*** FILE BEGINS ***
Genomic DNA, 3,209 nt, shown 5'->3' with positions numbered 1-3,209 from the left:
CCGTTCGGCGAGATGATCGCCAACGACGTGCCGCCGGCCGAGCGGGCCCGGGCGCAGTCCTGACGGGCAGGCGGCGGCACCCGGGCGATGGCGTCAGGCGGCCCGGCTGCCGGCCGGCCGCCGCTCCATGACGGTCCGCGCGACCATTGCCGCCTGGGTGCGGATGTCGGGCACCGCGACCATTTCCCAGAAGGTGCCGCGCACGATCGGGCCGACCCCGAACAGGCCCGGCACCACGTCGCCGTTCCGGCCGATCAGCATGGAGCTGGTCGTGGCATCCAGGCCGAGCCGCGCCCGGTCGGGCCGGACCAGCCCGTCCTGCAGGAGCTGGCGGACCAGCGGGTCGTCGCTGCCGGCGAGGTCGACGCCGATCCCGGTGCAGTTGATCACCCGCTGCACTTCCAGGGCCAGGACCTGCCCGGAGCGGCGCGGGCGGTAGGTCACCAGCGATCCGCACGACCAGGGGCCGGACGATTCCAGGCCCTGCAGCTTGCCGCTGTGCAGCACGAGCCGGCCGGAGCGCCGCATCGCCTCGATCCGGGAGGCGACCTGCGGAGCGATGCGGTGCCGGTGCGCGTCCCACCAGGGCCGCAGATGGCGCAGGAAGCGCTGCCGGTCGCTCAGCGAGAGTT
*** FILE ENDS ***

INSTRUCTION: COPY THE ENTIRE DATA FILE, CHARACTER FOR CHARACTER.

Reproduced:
Genomic DNA, 3,209 nt, shown 5'->3' with positions numbered 1-3,209 from the left:
CCGTTCGGCGAGATGATCGCCAACGACGTGCCGCCGGCCGAGCGGGCCCGGGCGCAGTCCTGACGGGCAGGCGGCGGCACCCGGGCGATGGCGTCAGGCGGCCCGGCTGCCGGCCGGCCGCCGCTCCATGACGGTCCGCGCGACCATTGCCGCCTGGGTGCGGATGTCGGGCACCGCGACCATTTCCCAGAAGGTGCCGCGCACGATCGGGCCGACCCCGAACAGGCCCGGCACCACGTCGCCGTTCCGGCCGATCAGCATGGAGCTGGTCGTGGCATCCAGGCCGAGCCGCGCCCGGTCGGGCCGGACCAGCCCGTCCTGCAGGAGCTGGCGGACCAGCGGGTCGTCGCTGCCGGCGAGGTCGACGCCGATCCCGGTGCAGTTGATCACCCGCTGCACTTCCAGGGCCAGGACCTGCCCGGAGCGGCGCGGGCGGTAGGTCACCAGCGATCCGCACGACCAGGGGCCGGACGATTCCAGGCCCTGCAGCTTGCCGCTGTGCAGCACGAGCCGGCCGGAGCGCCGCATCGCCTCGATCCGGGAGGCGACCTGCGGAGCGATGCGGTGCCGGTGCGCGTCCCACCAGGGCCGCAGATGGCGCAGGAAGCGCTGCCGGTCGCTCAGCGAGAGTT